Pastalaya à la Blue Runner

Louisiana is one of the top three rice-producing states in America but that doesn’t stop us from loving pasta, too! In fact, so many Italian immigrants (nearly 300,000) came to New Orleans between 1884 and 1924 that the French Quarter was dubbed “Little Palermo.” In this jambalaya recipe, we substitute rice for penne pasta and make it even easier by starting with Blue Runner Jambalaya Base. Bon appetit! (Or should we say “buon appetito!”) Serves 6

Total Time35 mins

Ingredients

 1 Can Blue Runner® Jambalaya Base
 1 cup of water
 1 tbsp vegetable oil
 ½ lb smoked sausage (preferably andouille)
 2 cloves garlic, minced
 1 small white onion, diced
 1 small green bell pepper, diced
 2 stalks celery, diced
 15 oz can diced tomatoes
 ½ tbsp Creole seasoning
 ½ tsp oregano
 ½ tsp smoked paprika
 ¼ tsp thyme
 Freshly cracked black pepper
 1 lb penne pasta
 2 tbsp half and half or cream
 ½ bunch fresh parsley
 ½ bunch green onions

Directions

1

Slice the smoked sausage into thin rounds, then cut any larger pieces in half. Add the sausage and vegetable oil to a large pot and cook over medium heat until the sausage is well browned (about 5 minutes).

2

Mince two cloves of garlic and add them to the pot. Sauté for one minute, or until the garlic is soft and fragrant. Add the onion, bell pepper, and celery and sauté until heated through (3-5 minutes).

3

Add the can of diced tomatoes (with juices), Creole seasoning, oregano, smoked paprika, thyme, freshly cracked pepper to taste, and pasta to the pot. Finally, add the can of Blue Runner Jambalaya Base. Using the 1 cup of water, put it in the Jambalaya Base can, swirl to get all the product out and add to the pot. Stir until everything is evenly combined.

4

Place a lid on the pot and turn the heat up to medium-high. Let the pot come to a boil. As soon as it reaches a boil, stir briefly, replace the lid, turn the heat down to low, and let the pot simmer for 10-12 minutes, or until the pasta is tender.

5

Stir the pot once every few minutes as it simmers to prevent the pasta from sticking. Replace the lid as quickly as possible to maintain a simmer. If the mixture still seems soupy at around 8 minutes, let the pot simmer without a lid for the last few minutes. A little bit of thick sauce at the bottom of the pot is perfect.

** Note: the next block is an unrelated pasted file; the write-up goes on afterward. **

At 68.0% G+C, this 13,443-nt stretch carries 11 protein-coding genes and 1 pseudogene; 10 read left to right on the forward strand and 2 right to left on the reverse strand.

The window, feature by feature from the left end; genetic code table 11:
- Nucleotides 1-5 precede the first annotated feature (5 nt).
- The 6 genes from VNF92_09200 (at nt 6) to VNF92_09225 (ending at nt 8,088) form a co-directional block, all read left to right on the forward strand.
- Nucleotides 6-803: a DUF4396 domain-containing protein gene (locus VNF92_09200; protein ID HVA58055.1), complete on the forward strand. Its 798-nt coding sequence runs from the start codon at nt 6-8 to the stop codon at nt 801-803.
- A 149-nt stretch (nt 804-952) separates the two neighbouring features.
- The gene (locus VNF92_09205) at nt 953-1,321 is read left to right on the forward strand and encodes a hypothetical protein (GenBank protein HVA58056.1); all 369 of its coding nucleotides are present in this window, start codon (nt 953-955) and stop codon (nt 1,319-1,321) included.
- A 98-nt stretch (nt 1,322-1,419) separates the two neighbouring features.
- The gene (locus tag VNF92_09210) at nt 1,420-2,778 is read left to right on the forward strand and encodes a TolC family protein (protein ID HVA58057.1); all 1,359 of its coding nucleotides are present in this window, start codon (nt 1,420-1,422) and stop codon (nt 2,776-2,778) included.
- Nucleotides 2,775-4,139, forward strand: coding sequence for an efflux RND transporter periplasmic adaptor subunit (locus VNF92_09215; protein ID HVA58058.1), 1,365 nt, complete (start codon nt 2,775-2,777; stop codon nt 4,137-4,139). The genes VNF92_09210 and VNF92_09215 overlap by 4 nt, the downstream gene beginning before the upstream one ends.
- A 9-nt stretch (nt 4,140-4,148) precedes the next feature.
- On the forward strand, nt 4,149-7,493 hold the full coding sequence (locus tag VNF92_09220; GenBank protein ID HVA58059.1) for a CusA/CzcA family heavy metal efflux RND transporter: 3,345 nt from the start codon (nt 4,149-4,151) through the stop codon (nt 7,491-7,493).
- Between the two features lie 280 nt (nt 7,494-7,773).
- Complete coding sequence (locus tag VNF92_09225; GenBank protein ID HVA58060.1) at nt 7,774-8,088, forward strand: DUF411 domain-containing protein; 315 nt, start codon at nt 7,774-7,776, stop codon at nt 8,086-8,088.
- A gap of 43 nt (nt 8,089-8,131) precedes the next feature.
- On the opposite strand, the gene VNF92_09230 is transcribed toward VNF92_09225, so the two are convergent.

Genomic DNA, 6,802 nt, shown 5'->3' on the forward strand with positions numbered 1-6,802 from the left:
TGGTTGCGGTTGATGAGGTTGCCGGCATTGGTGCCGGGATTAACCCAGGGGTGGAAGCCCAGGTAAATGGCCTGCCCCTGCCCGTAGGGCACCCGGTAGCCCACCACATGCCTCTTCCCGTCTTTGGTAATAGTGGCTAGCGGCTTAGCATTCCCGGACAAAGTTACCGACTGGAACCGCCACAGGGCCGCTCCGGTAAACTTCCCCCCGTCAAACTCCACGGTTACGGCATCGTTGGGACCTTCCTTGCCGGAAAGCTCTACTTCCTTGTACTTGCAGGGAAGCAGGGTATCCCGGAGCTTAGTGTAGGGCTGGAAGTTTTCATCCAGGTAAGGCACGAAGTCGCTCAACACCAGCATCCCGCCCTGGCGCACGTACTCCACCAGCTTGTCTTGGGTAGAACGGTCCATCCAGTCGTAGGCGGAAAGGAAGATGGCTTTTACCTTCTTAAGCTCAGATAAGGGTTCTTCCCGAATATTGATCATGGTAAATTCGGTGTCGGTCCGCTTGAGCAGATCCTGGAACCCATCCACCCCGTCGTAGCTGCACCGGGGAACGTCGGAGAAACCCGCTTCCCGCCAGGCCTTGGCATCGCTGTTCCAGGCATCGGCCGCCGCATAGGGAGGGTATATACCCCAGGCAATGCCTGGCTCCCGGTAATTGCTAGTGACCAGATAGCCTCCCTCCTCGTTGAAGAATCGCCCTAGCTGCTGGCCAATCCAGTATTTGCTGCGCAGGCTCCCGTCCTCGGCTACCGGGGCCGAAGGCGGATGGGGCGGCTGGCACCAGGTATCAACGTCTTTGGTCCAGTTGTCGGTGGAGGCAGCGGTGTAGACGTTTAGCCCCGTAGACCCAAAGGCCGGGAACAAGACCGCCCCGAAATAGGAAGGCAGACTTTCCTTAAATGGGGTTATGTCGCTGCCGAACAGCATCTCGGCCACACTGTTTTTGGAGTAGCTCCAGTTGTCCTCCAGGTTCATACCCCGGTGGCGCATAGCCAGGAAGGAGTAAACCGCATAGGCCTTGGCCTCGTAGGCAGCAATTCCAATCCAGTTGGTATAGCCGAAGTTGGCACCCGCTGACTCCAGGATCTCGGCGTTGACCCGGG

6

While the pasta is simmering, chop the parsley and slice the green onions.

7

Turn off the heat and stir in the half & half or cream. Stir in most of the chopped parsley and green onions, reserving some to sprinkle over top of each bowl. Serve hot.

You May Also Like:

Blue Runner Black Bean SoupYou wouldn’t think soup would be a big deal in a tropical climate like New Orleans, but you’d be wrong. When the temp drops even slightly, we call it gumbo weather. Because you can’t eat gumbo every day, we recommend you try Blue Runner Black Bean Soup. It has an irresistible smoky flavor and is packed with the fiber and veggies your body craves. It’s a perfect warm-me-up from October all the way through to Mardi Gras parade season. To make it extra special, throw on some cilantro, sour cream and minced red onion, mister! Your fam is going to love it. Serves 6.
Bisque BlueThere are two things we love in Louisiana – blue crab and Blue Runner. Add brie (yum) and you’ve got a sweet yet savory bisque your whole family will love at Thanksgiving time or anytime. In case you didn’t know it, the blue crab we enjoy on the Gulf Coast is the same species as the Chesapeake Blue Crab. According to Wikipedia, the blue crab was an important food item for Native Americans and European settlers as early as the 1600s. If it wasn’t served at the first Thanksgiving, it should have been. Yields one gallon
Chicken and Sausage GumboLet’s get this on the record: There is no such thing as gumbo season. Gumbo season is whenever you’re craving something comforting and delicious – a taste of home, if you’re from Louisiana. And if you think seafood gumbo is the only way to go, we’re about to prove you wrong. The fact that Blue Runner makes it so easy to make gumbo that tastes this homemade is gobsmacking – not to mention lip smacking.